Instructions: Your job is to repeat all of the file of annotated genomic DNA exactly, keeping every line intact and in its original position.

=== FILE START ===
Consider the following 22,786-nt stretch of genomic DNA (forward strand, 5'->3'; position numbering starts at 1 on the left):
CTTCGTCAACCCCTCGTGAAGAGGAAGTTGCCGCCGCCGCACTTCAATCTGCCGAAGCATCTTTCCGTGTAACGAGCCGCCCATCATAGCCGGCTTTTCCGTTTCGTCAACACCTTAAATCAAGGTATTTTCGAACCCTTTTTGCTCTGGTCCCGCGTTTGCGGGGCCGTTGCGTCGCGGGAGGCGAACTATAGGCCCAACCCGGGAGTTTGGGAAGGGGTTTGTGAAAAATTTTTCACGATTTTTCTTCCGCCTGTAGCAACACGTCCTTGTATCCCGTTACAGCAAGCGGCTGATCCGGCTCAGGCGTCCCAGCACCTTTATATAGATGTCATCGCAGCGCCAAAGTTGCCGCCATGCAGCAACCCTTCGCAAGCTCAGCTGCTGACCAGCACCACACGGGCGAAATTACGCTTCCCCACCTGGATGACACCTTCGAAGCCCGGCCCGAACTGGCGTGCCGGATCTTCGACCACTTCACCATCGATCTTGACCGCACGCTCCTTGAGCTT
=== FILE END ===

Consider the following 22,786-nt stretch of genomic DNA (forward strand, 5'->3'; position numbering starts at 1 on the left):
CTTCGTCAACCCCTCGTGAAGAGGAAGTTGCCGCCGCCGCACTTCAATCTGCCGAAGCATCTTTCCGTGTAACGAGCCGCCCATCATAGCCGGCTTTTCCGTTTCGTCAACACCTTAAATCAAGGTATTTTCGAACCCTTTTTGCTCTGGTCCCGCGTTTGCGGGGCCGTTGCGTCGCGGGAGGCGAACTATAGGCCCAACCCGGGAGTTTGGGAAGGGGTTTGTGAAAAATTTTTCACGATTTTTCTTCCGCCTGTAGCAACACGTCCTTGTATCCCGTTACAGCAAGCGGCTGATCCGGCTCAGGCGTCCCAGCACCTTTATATAGATGTCATCGCAGCGCCAAAGTTGCCGCCATGCAGCAACCCTTCGCAAGCTCAGCTGCTGACCAGCACCACACGGGCGAAATTACGCTTCCCCACCTGGATGACACCTTCGAAGCCCGGCCCGAACTGGCGTGCCGGATCTTCGACCACTTCACCATCGATCTTGACCGCACGCTCCTTGAGCTT